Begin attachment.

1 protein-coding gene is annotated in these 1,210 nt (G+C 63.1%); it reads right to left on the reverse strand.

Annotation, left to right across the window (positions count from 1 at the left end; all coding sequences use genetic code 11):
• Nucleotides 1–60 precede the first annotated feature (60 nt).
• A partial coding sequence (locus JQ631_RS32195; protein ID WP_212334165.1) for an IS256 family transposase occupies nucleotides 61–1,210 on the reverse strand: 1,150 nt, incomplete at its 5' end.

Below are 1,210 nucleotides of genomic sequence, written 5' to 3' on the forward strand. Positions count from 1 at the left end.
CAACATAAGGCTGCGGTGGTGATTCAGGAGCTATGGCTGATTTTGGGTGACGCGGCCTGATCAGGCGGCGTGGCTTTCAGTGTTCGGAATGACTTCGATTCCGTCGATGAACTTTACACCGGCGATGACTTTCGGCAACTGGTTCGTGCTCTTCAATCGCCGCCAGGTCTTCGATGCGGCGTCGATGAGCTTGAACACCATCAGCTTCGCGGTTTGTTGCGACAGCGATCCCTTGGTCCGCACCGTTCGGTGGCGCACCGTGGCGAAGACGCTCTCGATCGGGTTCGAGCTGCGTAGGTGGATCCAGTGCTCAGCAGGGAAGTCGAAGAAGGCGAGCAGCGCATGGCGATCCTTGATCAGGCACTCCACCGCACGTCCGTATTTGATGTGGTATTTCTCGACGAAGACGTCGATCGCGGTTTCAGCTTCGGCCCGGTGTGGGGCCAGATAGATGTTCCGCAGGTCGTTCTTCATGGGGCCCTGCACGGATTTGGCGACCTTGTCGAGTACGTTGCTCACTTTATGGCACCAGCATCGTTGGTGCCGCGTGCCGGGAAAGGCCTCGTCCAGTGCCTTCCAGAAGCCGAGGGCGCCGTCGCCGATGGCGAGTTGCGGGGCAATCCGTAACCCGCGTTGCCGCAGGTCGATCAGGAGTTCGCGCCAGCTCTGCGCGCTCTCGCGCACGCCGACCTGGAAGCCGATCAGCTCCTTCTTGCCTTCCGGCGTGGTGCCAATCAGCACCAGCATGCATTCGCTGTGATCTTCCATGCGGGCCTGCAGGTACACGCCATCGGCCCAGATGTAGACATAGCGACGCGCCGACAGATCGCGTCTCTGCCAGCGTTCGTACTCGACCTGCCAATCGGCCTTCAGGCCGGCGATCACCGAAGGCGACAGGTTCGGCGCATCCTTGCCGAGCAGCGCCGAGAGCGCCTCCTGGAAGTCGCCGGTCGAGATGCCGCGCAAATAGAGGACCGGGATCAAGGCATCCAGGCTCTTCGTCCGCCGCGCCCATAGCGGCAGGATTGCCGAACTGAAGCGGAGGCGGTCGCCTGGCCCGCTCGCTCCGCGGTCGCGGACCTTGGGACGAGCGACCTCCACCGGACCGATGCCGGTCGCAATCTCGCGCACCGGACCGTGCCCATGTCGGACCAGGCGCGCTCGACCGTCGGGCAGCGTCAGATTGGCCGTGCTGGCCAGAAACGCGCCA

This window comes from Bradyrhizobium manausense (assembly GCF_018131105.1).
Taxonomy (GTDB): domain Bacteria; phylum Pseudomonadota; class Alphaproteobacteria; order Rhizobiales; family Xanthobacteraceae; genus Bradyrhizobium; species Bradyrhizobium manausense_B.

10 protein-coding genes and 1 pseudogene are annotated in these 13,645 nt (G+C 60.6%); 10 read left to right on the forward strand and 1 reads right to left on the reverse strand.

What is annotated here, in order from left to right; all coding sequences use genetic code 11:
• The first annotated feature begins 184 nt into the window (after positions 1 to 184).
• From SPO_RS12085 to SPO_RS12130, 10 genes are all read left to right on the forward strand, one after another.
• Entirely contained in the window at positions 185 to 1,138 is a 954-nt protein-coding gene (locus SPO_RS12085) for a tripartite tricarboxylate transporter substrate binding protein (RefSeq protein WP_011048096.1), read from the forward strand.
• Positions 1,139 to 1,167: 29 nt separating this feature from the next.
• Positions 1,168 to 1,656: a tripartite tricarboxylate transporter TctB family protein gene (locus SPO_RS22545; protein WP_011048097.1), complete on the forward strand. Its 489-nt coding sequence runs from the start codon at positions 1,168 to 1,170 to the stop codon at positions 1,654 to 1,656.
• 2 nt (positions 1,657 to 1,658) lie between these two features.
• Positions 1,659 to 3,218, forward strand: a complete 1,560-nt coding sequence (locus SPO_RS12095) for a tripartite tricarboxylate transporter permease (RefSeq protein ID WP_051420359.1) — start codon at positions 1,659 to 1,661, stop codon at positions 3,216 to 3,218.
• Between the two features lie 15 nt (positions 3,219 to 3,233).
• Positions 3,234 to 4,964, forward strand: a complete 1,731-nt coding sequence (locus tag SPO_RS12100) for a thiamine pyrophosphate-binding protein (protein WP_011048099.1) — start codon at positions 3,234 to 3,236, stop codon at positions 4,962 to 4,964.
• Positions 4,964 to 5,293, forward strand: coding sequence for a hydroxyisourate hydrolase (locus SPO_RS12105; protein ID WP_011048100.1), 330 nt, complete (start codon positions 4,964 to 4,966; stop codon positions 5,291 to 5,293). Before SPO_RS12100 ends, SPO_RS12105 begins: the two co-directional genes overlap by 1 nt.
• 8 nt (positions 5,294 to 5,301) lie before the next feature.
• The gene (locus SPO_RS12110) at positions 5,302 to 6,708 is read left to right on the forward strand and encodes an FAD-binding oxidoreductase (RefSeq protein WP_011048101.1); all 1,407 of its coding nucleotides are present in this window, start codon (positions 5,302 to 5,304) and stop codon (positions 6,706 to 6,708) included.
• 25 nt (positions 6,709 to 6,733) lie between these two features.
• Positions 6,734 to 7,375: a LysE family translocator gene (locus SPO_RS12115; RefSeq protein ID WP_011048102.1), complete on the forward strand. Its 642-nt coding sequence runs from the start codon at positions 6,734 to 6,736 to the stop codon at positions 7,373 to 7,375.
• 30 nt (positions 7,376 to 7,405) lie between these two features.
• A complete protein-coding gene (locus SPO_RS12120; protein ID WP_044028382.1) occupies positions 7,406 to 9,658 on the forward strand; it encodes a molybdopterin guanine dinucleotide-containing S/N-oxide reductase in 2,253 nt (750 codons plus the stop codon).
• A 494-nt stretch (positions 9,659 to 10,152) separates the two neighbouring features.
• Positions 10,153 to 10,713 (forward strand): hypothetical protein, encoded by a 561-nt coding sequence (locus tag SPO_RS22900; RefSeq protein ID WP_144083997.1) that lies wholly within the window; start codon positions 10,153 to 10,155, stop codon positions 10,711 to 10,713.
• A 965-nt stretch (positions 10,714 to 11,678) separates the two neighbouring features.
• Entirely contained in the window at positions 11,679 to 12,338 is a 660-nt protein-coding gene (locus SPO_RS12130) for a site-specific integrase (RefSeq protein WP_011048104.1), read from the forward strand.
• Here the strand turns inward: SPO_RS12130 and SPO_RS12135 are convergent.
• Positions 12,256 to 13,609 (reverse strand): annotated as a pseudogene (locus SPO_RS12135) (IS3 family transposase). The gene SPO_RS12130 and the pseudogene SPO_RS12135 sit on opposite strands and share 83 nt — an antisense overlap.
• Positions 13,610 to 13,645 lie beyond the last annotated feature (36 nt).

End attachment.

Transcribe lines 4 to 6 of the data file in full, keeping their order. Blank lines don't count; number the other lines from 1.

• A partial coding sequence (locus JQ631_RS32195; protein ID WP_212334165.1) for an IS256 family transposase occupies nucleotides 61–1,210 on the reverse strand: 1,150 nt, incomplete at its 5' end.

Below are 1,210 nucleotides of genomic sequence, written 5' to 3' on the forward strand. Positions count from 1 at the left end.
CAACATAAGGCTGCGGTGGTGATTCAGGAGCTATGGCTGATTTTGGGTGACGCGGCCTGATCAGGCGGCGTGGCTTTCAGTGTTCGGAATGACTTCGATTCCGTCGATGAACTTTACACCGGCGATGACTTTCGGCAACTGGTTCGTGCTCTTCAATCGCCGCCAGGTCTTCGATGCGGCGTCGATGAGCTTGAACACCATCAGCTTCGCGGTTTGTTGCGACAGCGATCCCTTGGTCCGCACCGTTCGGTGGCGCACCGTGGCGAAGACGCTCTCGATCGGGTTCGAGCTGCGTAGGTGGATCCAGTGCTCAGCAGGGAAGTCGAAGAAGGCGAGCAGCGCATGGCGATCCTTGATCAGGCACTCCACCGCACGTCCGTATTTGATGTGGTATTTCTCGACGAAGACGTCGATCGCGGTTTCAGCTTCGGCCCGGTGTGGGGCCAGATAGATGTTCCGCAGGTCGTTCTTCATGGGGCCCTGCACGGATTTGGCGACCTTGTCGAGTACGTTGCTCACTTTATGGCACCAGCATCGTTGGTGCCGCGTGCCGGGAAAGGCCTCGTCCAGTGCCTTCCAGAAGCCGAGGGCGCCGTCGCCGATGGCGAGTTGCGGGGCAATCCGTAACCCGCGTTGCCGCAGGTCGATCAGGAGTTCGCGCCAGCTCTGCGCGCTCTCGCGCACGCCGACCTGGAAGCCGATCAGCTCCTTCTTGCCTTCCGGCGTGGTGCCAATCAGCACCAGCATGCATTCGCTGTGATCTTCCATGCGGGCCTGCAGGTACACGCCATCGGCCCAGATGTAGACATAGCGACGCGCCGACAGATCGCGTCTCTGCCAGCGTTCGTACTCGACCTGCCAATCGGCCTTCAGGCCGGCGATCACCGAAGGCGACAGGTTCGGCGCATCCTTGCCGAGCAGCGCCGAGAGCGCCTCCTGGAAGTCGCCGGTCGAGATGCCGCGCAAATAGAGGACCGGGATCAAGGCATCCAGGCTCTTCGTCCGCCGCGCCCATAGCGGCAGGATTGCCGAACTGAAGCGGAGGCGGTCGCCTGGCCCGCTCGCTCCGCGGTCGCGGACCTTGGGACGAGCGACCTCCACCGGACCGATGCCGGTCGCAATCTCGCGCACCGGACCGTGCCCATGTCGGACCAGGCGCGCTCGACCGTCGGGCAGCGTCAGATTGGCCGTGCTGGCCAGAAACGCGCCA